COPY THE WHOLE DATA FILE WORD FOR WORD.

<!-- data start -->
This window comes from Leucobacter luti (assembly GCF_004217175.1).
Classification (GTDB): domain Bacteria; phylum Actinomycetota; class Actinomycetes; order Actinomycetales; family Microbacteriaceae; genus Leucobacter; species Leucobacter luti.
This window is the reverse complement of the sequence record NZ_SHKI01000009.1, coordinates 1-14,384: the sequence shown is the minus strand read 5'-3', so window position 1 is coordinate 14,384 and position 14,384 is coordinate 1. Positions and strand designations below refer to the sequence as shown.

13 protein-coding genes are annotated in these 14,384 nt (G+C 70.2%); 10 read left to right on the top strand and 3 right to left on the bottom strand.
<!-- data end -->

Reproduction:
This window comes from Leucobacter luti (assembly GCF_004217175.1).
Classification (GTDB): domain Bacteria; phylum Actinomycetota; class Actinomycetes; order Actinomycetales; family Microbacteriaceae; genus Leucobacter; species Leucobacter luti.
This window is the reverse complement of the sequence record NZ_SHKI01000009.1, coordinates 1-14,384: the sequence shown is the minus strand read 5'-3', so window position 1 is coordinate 14,384 and position 14,384 is coordinate 1. Positions and strand designations below refer to the sequence as shown.

13 protein-coding genes are annotated in these 14,384 nt (G+C 70.2%); 10 read left to right on the top strand and 3 right to left on the bottom strand.